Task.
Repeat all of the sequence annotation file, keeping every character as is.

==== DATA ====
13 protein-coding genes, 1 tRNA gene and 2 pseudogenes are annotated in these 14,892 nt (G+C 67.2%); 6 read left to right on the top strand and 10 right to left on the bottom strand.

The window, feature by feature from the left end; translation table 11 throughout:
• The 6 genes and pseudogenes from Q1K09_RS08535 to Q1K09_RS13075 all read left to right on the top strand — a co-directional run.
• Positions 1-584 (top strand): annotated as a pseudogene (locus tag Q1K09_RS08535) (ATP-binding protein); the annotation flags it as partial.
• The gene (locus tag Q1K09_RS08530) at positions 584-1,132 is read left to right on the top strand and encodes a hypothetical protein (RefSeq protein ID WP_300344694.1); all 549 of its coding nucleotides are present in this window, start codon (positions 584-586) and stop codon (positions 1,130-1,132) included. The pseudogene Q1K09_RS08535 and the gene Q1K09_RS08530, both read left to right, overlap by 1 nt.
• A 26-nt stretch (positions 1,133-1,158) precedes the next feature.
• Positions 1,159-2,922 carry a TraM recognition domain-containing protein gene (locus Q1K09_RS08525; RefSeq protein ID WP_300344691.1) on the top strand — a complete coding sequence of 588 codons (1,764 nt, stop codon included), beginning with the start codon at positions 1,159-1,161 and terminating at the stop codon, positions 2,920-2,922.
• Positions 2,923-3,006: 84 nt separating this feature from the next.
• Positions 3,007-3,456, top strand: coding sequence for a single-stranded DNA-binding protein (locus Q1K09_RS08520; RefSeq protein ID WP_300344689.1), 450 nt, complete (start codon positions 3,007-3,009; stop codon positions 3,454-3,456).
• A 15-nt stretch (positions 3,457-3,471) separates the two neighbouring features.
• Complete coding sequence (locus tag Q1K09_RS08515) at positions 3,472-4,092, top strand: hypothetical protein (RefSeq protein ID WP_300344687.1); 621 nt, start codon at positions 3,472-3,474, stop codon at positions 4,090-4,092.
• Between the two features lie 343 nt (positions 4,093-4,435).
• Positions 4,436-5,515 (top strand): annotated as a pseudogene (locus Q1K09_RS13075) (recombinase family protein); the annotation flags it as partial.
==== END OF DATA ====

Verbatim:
13 protein-coding genes, 1 tRNA gene and 2 pseudogenes are annotated in these 14,892 nt (G+C 67.2%); 6 read left to right on the top strand and 10 right to left on the bottom strand.

The window, feature by feature from the left end; translation table 11 throughout:
• The 6 genes and pseudogenes from Q1K09_RS08535 to Q1K09_RS13075 all read left to right on the top strand — a co-directional run.
• Positions 1-584 (top strand): annotated as a pseudogene (locus tag Q1K09_RS08535) (ATP-binding protein); the annotation flags it as partial.
• The gene (locus tag Q1K09_RS08530) at positions 584-1,132 is read left to right on the top strand and encodes a hypothetical protein (RefSeq protein ID WP_300344694.1); all 549 of its coding nucleotides are present in this window, start codon (positions 584-586) and stop codon (positions 1,130-1,132) included. The pseudogene Q1K09_RS08535 and the gene Q1K09_RS08530, both read left to right, overlap by 1 nt.
• A 26-nt stretch (positions 1,133-1,158) precedes the next feature.
• Positions 1,159-2,922 carry a TraM recognition domain-containing protein gene (locus Q1K09_RS08525; RefSeq protein ID WP_300344691.1) on the top strand — a complete coding sequence of 588 codons (1,764 nt, stop codon included), beginning with the start codon at positions 1,159-1,161 and terminating at the stop codon, positions 2,920-2,922.
• Positions 2,923-3,006: 84 nt separating this feature from the next.
• Positions 3,007-3,456, top strand: coding sequence for a single-stranded DNA-binding protein (locus Q1K09_RS08520; RefSeq protein ID WP_300344689.1), 450 nt, complete (start codon positions 3,007-3,009; stop codon positions 3,454-3,456).
• A 15-nt stretch (positions 3,457-3,471) separates the two neighbouring features.
• Complete coding sequence (locus tag Q1K09_RS08515) at positions 3,472-4,092, top strand: hypothetical protein (RefSeq protein ID WP_300344687.1); 621 nt, start codon at positions 3,472-3,474, stop codon at positions 4,090-4,092.
• Between the two features lie 343 nt (positions 4,093-4,435).
• Positions 4,436-5,515 (top strand): annotated as a pseudogene (locus Q1K09_RS13075) (recombinase family protein); the annotation flags it as partial.